MOSCOW, December 27 (Marc Bennetts, RIA Novosti) – The UN and Arab League’s envoy for Syria, Lakhdar Brahimi, is due to visit Moscow on December 29, Russia’s Foreign Ministry said on Thursday, as talks continue to try to end the violence in the Middle East country.
But Foreign Ministry spokesman Alexander Lukashevich denied speculation that Russia and the US had hammered out a plan to move forward discussions on the Syria conflict, which the UN says has left tens of thousands dead since an uprising against President Bashar al-Assad began in March 2011.
“There has not been and is no such plan,” he said.
"In our talks with Brahimi and with our American colleagues, we are trying to feel a way out of this situation on the basis of our common plan of action that was agreed on in Geneva in June,” he went on. "We plan to discuss a range of issues linked to a political and diplomatic settlement in Syria, including Brahimi's efforts aimed at halting the violence and the start of a comprehensive national dialogue."
Syrian Deputy Foreign Minister Faisal Makdad and an aide arrived at Russia's Foreign Ministry early on Thursday. Makdad was believed to have met his Russian counterpart Sergei Lavrov, but no details of any discussions were made public.
“They came to find out how far Moscow is willing to support Assad,” suggested Moscow-based Middle East analyst Vladimir Akhmedov.
Russia, along with China, has drawn heavy Western criticism for its refusal to support UN sanctions against Assad's regime. Moscow said the proposed UN resolutions betrayed a pro-rebel bias and would do nothing to bring peace.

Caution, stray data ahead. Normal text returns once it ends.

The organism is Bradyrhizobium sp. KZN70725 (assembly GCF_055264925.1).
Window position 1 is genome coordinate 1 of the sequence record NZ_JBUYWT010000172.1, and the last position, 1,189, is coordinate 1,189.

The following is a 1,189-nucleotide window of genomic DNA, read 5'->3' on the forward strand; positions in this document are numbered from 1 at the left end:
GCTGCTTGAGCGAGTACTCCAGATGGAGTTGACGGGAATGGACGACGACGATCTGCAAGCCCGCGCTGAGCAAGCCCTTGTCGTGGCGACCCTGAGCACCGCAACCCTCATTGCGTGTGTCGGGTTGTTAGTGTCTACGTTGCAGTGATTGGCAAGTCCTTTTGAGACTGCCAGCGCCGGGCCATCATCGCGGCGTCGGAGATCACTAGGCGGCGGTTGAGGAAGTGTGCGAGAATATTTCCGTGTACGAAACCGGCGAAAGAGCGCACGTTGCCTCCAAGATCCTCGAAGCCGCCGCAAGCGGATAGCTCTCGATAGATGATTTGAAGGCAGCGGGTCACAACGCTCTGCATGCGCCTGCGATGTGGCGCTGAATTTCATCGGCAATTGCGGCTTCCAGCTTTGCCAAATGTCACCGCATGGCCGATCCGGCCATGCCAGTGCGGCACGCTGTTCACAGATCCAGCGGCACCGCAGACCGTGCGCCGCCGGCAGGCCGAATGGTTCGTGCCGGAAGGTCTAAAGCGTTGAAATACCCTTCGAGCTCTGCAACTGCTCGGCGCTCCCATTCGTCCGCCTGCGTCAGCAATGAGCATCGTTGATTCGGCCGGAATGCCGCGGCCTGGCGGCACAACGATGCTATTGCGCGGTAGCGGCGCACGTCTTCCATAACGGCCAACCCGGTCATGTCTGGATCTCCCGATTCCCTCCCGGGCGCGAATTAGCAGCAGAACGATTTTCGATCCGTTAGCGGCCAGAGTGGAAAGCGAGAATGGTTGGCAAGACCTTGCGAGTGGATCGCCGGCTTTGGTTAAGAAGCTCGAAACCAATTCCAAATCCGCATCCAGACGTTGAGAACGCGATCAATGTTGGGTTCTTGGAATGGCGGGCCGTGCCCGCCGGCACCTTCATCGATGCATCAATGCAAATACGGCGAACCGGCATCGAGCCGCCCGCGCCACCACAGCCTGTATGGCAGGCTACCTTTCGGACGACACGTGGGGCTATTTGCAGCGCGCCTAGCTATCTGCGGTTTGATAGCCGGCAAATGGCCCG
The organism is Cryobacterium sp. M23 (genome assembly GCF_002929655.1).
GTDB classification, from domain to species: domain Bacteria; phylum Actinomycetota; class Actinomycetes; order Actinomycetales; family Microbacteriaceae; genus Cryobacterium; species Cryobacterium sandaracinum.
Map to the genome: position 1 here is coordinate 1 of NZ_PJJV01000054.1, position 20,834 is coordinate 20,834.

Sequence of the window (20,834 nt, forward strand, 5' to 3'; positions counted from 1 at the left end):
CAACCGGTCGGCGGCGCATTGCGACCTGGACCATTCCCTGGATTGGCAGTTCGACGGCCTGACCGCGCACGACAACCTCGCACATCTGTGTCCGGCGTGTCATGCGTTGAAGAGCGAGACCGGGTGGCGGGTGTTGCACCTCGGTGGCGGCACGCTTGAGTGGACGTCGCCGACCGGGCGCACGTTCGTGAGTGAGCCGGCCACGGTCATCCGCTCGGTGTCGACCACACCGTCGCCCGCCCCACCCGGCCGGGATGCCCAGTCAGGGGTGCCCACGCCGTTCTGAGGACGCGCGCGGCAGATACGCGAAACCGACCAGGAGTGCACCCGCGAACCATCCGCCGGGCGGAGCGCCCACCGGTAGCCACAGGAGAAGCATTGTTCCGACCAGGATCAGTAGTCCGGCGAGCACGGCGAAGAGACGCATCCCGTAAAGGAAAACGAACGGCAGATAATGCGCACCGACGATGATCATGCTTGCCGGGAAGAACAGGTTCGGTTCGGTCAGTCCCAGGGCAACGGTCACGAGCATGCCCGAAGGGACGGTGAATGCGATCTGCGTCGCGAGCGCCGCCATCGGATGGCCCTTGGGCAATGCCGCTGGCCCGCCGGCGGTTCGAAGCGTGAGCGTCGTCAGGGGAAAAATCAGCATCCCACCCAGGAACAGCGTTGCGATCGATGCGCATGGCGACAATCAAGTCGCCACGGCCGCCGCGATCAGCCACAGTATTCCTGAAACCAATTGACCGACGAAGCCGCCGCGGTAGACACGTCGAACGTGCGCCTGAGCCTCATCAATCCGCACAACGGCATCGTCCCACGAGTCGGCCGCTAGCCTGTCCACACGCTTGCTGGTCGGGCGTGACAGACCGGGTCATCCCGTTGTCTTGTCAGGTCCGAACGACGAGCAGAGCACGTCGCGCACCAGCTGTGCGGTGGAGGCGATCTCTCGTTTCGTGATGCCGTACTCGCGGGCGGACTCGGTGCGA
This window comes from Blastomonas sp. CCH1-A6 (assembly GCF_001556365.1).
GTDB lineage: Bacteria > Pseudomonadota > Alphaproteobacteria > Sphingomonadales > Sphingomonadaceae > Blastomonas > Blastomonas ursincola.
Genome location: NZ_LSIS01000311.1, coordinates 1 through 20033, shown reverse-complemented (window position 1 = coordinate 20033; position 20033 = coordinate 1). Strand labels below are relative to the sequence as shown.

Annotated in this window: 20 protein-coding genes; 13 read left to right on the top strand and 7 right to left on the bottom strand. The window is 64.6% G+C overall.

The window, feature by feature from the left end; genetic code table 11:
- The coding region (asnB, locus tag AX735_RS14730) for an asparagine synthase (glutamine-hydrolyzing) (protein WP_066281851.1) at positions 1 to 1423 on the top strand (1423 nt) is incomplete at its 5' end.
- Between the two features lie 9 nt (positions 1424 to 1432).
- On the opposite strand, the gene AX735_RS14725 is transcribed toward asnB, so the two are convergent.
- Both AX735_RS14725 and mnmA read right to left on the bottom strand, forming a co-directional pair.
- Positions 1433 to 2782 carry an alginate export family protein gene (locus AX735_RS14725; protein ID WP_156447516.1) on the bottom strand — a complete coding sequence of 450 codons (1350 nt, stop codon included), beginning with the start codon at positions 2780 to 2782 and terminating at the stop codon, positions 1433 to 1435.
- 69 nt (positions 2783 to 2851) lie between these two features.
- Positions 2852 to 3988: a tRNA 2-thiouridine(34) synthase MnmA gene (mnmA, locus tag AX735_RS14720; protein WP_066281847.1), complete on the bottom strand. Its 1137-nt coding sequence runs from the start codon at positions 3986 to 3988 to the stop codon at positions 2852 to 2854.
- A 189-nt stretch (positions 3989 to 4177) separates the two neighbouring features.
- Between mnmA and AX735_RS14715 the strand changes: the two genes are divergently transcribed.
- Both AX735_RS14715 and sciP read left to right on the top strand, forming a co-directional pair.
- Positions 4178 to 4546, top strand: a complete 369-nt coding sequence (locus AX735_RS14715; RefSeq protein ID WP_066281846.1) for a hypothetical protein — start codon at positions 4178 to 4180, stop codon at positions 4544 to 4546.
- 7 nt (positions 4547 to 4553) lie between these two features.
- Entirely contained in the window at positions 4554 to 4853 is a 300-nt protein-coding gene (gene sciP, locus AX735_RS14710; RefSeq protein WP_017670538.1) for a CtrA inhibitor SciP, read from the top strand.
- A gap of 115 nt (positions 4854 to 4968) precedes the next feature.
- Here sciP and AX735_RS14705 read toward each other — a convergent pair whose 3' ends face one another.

But President Vladimir Putin sparked speculation of a shift in Russia's strategy earlier this month when he said the Kremlin was “not that concerned” with Assad’s fate.
Kremlin Talks with Syrian National Coalition?
Moscow also refused on Thursday to rule out that it could hold talks with the Syrian National Coalition, the opposition grouping that has been recognized as the legitimate ruler of the Middle East state by Western powers.
“But when and at what level, that’s an entirely different matter,” Lukashevich said
Lukashevich also said Russia had no information that would confirm Western media reports that Assad’s forces had begun employing chemical weapons against rebels. “We have been attentively monitoring the situation,” he said.
US President Barack Obama warned Assad earlier this year that such a move would cross a “red line” and could trigger “enormous consequences.”
But Moscow-based analysts doubted the West was ready to launch an invasion of Syria.
“America is not ready or does not want to invade - this much is completely obvious,” said Sergei Demidenko of the Moscow-based Institute of Strategic Studies and Analysis. “And European countries will not go in alone.”
Russia also reiterated its position that talks on the future of Syria can get underway without the departure of Assad.
“No one has set his departure as a pre-condition,” Lukashevich said.
“This is not a condition of the Geneva agreement,” he added.
Western powers had insisted on Assad’s departure before the formation of a new government of national unity, but Russia insisted that the decision be left to the “Syrian people.” The final document stated that regime figures could be part of the new government, but made no explicit mention of Assad’s future.
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